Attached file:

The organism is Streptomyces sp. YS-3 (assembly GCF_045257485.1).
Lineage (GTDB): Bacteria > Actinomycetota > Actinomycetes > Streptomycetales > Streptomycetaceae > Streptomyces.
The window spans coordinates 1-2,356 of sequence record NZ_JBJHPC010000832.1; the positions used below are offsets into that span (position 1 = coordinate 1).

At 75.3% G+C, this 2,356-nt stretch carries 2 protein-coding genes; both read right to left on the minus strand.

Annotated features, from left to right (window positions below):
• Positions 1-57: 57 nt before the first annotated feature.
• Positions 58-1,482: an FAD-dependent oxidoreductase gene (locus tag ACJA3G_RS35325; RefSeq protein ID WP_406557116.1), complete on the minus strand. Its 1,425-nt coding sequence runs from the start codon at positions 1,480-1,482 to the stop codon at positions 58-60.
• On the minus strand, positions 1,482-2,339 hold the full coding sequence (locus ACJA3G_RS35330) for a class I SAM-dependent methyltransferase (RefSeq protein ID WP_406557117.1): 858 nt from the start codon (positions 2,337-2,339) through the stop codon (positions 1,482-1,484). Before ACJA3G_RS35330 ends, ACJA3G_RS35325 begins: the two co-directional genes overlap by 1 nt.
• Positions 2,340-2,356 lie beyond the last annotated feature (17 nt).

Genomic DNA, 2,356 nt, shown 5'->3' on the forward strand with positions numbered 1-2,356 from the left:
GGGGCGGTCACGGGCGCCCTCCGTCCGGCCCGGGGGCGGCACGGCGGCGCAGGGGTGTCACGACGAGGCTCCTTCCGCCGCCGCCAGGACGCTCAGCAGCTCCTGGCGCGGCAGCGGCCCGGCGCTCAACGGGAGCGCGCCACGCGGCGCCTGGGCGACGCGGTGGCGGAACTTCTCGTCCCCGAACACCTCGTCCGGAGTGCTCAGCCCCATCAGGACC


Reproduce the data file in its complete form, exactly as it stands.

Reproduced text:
The organism is Streptomyces sp. YS-3 (assembly GCF_045257485.1).
Lineage (GTDB): Bacteria > Actinomycetota > Actinomycetes > Streptomycetales > Streptomycetaceae > Streptomyces.
The window spans coordinates 1-2,356 of sequence record NZ_JBJHPC010000832.1; the positions used below are offsets into that span (position 1 = coordinate 1).

At 75.3% G+C, this 2,356-nt stretch carries 2 protein-coding genes; both read right to left on the minus strand.

Annotated features, from left to right (window positions below):
• Positions 1-57: 57 nt before the first annotated feature.
• Positions 58-1,482: an FAD-dependent oxidoreductase gene (locus tag ACJA3G_RS35325; RefSeq protein ID WP_406557116.1), complete on the minus strand. Its 1,425-nt coding sequence runs from the start codon at positions 1,480-1,482 to the stop codon at positions 58-60.
• On the minus strand, positions 1,482-2,339 hold the full coding sequence (locus ACJA3G_RS35330) for a class I SAM-dependent methyltransferase (RefSeq protein ID WP_406557117.1): 858 nt from the start codon (positions 2,337-2,339) through the stop codon (positions 1,482-1,484). Before ACJA3G_RS35330 ends, ACJA3G_RS35325 begins: the two co-directional genes overlap by 1 nt.
• Positions 2,340-2,356 lie beyond the last annotated feature (17 nt).

Genomic DNA, 2,356 nt, shown 5'->3' on the forward strand with positions numbered 1-2,356 from the left:
GGGGCGGTCACGGGCGCCCTCCGTCCGGCCCGGGGGCGGCACGGCGGCGCAGGGGTGTCACGACGAGGCTCCTTCCGCCGCCGCCAGGACGCTCAGCAGCTCCTGGCGCGGCAGCGGCCCGGCGCTCAACGGGAGCGCGCCACGCGGCGCCTGGGCGACGCGGTGGCGGAACTTCTCGTCCCCGAACACCTCGTCCGGAGTGCTCAGCCCCATCAGGACC